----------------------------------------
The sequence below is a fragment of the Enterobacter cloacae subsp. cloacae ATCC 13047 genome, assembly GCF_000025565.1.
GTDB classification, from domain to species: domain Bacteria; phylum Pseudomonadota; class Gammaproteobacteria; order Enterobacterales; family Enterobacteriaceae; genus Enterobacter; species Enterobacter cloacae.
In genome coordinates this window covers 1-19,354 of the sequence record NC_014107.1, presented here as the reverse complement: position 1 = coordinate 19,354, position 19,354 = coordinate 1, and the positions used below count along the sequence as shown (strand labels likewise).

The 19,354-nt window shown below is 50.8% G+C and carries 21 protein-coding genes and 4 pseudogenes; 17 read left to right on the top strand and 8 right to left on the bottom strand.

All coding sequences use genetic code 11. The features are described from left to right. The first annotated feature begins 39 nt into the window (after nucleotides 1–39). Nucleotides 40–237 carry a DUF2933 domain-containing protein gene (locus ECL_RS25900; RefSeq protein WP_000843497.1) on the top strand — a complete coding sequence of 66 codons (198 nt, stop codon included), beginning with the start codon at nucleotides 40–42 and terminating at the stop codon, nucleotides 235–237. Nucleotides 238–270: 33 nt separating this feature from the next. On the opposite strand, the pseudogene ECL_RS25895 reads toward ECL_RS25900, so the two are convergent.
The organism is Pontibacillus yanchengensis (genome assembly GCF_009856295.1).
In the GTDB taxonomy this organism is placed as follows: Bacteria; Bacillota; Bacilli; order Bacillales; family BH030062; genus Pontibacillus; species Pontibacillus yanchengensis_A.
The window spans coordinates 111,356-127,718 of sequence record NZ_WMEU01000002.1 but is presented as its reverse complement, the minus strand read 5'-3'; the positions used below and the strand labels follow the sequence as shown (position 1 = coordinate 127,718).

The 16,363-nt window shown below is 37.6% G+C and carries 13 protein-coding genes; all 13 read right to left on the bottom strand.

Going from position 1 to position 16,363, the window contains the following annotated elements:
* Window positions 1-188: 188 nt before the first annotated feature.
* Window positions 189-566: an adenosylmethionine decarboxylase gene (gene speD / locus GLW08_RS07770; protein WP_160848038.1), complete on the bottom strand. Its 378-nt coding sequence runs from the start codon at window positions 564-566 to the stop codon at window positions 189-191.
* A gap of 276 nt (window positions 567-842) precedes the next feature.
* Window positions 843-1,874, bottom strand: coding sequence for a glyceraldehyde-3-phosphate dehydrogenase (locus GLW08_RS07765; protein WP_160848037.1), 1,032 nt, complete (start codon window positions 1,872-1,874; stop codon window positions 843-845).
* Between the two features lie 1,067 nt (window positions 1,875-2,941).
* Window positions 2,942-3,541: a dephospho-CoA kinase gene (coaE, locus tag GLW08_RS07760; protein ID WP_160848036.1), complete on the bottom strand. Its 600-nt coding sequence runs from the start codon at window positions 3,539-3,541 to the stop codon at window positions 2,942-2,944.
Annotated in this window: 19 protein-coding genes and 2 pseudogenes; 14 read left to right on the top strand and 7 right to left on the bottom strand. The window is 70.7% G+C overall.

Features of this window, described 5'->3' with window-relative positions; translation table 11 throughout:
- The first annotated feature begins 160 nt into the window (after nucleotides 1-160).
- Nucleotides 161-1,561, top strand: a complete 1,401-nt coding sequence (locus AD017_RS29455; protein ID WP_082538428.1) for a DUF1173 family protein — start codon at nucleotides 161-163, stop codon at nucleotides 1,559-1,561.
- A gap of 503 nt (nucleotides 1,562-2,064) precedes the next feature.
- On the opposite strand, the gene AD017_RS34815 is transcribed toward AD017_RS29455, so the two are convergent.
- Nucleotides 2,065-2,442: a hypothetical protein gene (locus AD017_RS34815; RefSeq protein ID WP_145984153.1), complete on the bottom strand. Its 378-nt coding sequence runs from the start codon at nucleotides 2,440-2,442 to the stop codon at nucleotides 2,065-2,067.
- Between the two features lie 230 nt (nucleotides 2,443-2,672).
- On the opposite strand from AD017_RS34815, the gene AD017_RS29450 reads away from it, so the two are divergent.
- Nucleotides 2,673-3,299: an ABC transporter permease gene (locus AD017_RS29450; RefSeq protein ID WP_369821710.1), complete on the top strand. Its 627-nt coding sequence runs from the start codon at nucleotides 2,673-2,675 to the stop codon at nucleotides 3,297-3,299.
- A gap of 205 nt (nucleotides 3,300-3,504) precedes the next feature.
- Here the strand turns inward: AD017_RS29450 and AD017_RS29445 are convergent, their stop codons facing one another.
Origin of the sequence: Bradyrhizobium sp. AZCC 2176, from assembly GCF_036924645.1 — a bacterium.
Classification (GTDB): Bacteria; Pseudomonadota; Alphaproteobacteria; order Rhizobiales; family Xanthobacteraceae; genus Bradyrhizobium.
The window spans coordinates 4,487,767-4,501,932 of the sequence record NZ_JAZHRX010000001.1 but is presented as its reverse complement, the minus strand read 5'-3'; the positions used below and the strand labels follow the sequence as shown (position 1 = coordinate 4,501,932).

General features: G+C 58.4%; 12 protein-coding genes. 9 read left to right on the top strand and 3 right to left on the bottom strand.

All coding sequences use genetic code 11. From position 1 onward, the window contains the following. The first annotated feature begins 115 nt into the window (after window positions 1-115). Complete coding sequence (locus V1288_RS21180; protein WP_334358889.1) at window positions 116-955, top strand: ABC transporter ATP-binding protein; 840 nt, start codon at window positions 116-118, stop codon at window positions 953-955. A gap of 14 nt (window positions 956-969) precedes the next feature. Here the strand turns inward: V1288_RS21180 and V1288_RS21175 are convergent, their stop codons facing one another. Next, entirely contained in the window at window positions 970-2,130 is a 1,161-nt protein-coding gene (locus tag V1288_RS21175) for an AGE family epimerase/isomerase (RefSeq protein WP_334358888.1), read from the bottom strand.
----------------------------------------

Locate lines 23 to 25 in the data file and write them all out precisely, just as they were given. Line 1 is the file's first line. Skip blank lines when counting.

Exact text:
- Nucleotides 2,065-2,442: a hypothetical protein gene (locus AD017_RS34815; RefSeq protein ID WP_145984153.1), complete on the bottom strand. Its 378-nt coding sequence runs from the start codon at nucleotides 2,440-2,442 to the stop codon at nucleotides 2,065-2,067.
- Between the two features lie 230 nt (nucleotides 2,443-2,672).
- On the opposite strand from AD017_RS34815, the gene AD017_RS29450 reads away from it, so the two are divergent.